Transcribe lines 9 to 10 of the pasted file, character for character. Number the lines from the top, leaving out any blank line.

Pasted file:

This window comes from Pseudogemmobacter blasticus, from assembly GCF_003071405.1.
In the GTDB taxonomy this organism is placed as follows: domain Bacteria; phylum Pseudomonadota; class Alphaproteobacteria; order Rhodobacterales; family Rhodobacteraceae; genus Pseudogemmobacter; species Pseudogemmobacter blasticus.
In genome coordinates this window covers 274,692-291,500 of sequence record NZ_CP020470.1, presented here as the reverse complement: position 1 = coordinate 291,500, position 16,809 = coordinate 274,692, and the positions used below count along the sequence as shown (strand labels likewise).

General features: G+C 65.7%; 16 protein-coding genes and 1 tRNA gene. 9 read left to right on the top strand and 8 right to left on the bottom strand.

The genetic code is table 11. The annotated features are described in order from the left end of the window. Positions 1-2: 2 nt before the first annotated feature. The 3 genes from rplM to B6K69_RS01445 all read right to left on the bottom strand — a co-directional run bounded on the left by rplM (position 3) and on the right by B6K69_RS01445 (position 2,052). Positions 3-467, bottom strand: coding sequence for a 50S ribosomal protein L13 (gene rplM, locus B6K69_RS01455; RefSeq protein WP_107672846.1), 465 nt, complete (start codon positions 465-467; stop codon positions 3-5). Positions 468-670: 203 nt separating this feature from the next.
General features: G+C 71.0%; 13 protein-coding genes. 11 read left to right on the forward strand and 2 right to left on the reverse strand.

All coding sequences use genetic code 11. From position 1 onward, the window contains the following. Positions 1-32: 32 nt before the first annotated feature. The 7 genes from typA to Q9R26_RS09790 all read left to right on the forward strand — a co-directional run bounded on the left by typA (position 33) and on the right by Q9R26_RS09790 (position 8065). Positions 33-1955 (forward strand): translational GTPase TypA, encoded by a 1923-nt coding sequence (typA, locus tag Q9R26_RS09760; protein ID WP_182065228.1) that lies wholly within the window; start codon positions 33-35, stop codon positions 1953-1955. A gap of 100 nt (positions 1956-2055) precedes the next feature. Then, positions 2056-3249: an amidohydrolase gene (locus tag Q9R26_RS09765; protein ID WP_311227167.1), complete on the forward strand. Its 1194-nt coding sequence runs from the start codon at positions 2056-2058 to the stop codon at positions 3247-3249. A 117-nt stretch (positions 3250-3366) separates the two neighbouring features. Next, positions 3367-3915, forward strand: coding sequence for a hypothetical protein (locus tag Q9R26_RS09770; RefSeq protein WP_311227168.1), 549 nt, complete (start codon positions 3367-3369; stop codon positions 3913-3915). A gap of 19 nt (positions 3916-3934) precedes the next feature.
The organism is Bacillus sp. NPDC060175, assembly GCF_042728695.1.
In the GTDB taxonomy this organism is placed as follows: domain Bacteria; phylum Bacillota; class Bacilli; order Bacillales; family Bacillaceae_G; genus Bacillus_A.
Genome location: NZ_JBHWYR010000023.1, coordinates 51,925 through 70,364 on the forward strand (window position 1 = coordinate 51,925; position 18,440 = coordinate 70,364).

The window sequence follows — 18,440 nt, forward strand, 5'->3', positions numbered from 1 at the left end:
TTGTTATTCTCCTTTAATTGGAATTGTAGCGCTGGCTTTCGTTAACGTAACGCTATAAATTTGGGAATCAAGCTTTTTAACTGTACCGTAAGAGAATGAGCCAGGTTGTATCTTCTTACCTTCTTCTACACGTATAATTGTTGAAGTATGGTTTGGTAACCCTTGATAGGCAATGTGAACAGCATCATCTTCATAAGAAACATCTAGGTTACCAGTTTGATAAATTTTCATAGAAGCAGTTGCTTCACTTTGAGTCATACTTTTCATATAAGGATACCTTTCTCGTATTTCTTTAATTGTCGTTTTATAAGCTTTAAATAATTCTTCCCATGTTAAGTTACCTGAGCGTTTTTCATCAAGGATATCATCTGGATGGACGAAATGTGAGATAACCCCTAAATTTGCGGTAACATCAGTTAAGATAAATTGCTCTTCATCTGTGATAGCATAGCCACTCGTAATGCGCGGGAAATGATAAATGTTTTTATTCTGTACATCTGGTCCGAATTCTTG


In the GTDB taxonomy this organism is placed as follows: domain Bacteria; phylum Bacillota; class Bacilli; order Bacillales; family Bacillaceae_G; genus Bacillus_A.
Genome location: NZ_JBHWYR010000023.1, coordinates 51,925 through 70,364 on the forward strand (window position 1 = coordinate 51,925; position 18,440 = coordinate 70,364).